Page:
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article imageScientists to bring mammoth back to life from cloned bone marrow

By JohnThomas Didymus     Dec 4, 2011 in Science
Biologists are saying they may be able to clone a woolly mammoth from bone marrow extracted from a well-preserved thigh bone recovered from permafrost soil in Siberia. The thigh bone found in August came from a mammoth that died 23,000 years ago.
A team of Russian scientists from Sakha Republic mammoth museum and Japan's Kinki University have decided to do joint research on the possibility of bringing the giant ice age mammal back to life. The scientists will be using modern nuclei transplant techniques in their project. Mammoths, according to experts, have been extinct for 5,000 to 10,000 years.
According to Daily Mail, the scientists plan to replace the nuclei of egg cells from an elephant with nuclei material taken from the marrow cells of the mammoth thigh bone. The scientists believe that with this procedure, they might be able to produce embryos with mammoth DNA which may be implanted into a female elephant for gestation. AFP reports scientists expect the procedure to succeed because elephants and mammoths are closely related species.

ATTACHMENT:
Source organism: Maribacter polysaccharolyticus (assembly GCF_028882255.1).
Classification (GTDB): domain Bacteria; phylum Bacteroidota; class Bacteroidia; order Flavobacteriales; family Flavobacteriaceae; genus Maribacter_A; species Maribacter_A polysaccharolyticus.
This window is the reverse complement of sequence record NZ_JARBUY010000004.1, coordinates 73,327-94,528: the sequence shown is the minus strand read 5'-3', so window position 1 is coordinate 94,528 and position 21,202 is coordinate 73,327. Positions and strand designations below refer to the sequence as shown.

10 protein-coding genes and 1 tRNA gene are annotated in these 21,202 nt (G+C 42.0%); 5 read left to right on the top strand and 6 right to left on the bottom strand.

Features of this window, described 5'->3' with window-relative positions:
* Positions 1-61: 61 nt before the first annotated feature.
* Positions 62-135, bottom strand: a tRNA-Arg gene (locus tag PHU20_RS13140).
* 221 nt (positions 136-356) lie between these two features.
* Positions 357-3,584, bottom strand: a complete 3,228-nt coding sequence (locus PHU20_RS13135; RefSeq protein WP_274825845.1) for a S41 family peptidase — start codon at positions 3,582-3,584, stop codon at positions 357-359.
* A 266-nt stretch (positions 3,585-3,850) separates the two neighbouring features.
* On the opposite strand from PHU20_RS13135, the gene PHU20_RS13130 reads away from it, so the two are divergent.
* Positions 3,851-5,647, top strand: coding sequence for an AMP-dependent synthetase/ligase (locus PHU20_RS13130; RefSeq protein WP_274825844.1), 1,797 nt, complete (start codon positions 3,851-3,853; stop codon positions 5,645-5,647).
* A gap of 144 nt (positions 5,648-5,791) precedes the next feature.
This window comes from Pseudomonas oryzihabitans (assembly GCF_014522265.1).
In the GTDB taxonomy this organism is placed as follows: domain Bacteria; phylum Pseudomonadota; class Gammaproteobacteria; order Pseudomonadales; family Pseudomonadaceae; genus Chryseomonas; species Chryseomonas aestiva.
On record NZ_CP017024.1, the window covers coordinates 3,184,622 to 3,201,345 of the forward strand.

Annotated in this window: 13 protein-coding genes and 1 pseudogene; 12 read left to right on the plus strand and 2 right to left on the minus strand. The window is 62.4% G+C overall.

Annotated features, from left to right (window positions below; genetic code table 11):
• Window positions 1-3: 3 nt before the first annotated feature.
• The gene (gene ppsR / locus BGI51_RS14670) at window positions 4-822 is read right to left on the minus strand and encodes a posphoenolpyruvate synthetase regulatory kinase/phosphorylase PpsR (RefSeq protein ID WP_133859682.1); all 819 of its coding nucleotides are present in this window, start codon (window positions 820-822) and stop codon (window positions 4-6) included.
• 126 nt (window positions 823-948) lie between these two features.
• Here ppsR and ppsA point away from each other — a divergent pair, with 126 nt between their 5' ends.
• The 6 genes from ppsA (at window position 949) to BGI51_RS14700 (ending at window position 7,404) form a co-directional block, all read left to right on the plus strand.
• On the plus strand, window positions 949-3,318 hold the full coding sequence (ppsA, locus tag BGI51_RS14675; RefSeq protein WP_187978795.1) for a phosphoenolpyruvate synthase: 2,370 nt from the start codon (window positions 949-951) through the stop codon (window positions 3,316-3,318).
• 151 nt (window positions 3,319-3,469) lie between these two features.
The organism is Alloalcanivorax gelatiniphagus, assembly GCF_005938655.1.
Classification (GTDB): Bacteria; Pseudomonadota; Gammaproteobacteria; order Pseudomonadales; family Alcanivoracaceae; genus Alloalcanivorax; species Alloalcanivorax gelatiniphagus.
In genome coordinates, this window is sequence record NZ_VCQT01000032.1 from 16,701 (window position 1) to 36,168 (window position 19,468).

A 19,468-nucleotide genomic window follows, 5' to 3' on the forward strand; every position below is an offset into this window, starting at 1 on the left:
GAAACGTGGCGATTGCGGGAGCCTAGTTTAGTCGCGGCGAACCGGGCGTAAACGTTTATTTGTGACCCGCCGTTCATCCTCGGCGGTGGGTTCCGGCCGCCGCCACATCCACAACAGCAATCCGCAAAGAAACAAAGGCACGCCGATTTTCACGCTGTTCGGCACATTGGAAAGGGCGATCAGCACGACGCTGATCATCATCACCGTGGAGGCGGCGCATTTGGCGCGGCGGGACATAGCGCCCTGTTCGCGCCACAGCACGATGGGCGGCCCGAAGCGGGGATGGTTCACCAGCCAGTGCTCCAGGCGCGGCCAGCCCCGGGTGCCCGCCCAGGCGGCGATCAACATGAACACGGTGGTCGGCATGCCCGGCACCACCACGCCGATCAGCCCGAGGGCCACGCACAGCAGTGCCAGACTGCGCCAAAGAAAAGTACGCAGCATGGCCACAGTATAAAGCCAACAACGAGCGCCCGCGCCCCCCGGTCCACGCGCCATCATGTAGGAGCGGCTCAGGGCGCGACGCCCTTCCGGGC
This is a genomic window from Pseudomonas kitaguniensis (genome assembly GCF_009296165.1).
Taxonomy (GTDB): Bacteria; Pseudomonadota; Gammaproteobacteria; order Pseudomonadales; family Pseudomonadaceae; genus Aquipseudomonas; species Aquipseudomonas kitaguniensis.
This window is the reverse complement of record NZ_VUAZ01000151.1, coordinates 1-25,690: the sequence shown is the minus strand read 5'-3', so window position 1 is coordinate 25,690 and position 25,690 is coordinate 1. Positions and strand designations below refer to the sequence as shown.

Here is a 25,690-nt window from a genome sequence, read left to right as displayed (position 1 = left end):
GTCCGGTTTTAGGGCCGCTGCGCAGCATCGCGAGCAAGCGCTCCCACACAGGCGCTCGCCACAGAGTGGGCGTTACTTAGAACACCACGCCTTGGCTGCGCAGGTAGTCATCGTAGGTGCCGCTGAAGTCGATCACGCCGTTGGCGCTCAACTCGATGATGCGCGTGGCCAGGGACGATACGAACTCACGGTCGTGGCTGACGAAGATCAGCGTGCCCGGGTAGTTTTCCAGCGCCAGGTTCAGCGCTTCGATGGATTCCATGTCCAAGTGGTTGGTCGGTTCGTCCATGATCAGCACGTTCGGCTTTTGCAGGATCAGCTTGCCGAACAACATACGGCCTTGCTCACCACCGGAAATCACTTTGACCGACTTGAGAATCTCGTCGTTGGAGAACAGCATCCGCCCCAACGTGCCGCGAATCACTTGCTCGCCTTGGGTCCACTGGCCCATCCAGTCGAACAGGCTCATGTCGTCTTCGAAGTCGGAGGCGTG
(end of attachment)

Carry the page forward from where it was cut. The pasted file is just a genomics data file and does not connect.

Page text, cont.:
Fox News reports the initiative to bring mammoths back from extinction was conceived in the 1990s, but scientists were unable to proceed because they could not find mammoth bones with undamaged genetic material. The new discovery in August has opened way for the project.
Scientists had faced other technical challenges in the the bid to resurrect the mammoth. In the 19990s when the idea was first conceived, scientists were uncertain of how to safely extract DNA from frozen tissue till, in 2008, Dr. Teruhiko Wakayama successfully cloned a mouse that had been in deep freeze for 16 years.
Scientists believe that implanting an elephant egg with mammoth genes will work because they have obtained results from other animals. According to Huffington Post, Iritani citing the example of cattle, said:
"The success rate in the cloning of cattle was poor until recently, but now stands at about 30 percent. I think we have a reasonable chance of success and a healthy mammoth could be born in four or five years."
The process is expected to take up to five years because it may take two years to successfully impregnate a female animal, and it is expected that gestation will last 600 days.
The scientists are already thinking of the ramifications of their work. Professor Iritani said:
"If a cloned embryo can be created, we need to discuss, before transplanting it into the womb, how to breed it and whether to display it to the public. After the mammoth is born, we'll examine its ecology and genes to study why the species became extinct and other factors."
Mammoths are like elephants, but significantly bigger, at between 10-12 feet tall and 6- 8 tons in weight. Scientists believe mammoths went extinct due to a combination of climate change, human hunting activity and possibly disease.
Global warming facilitated discovery of the bones by thawing ground in eastern Russia that is usually frozen all year round.
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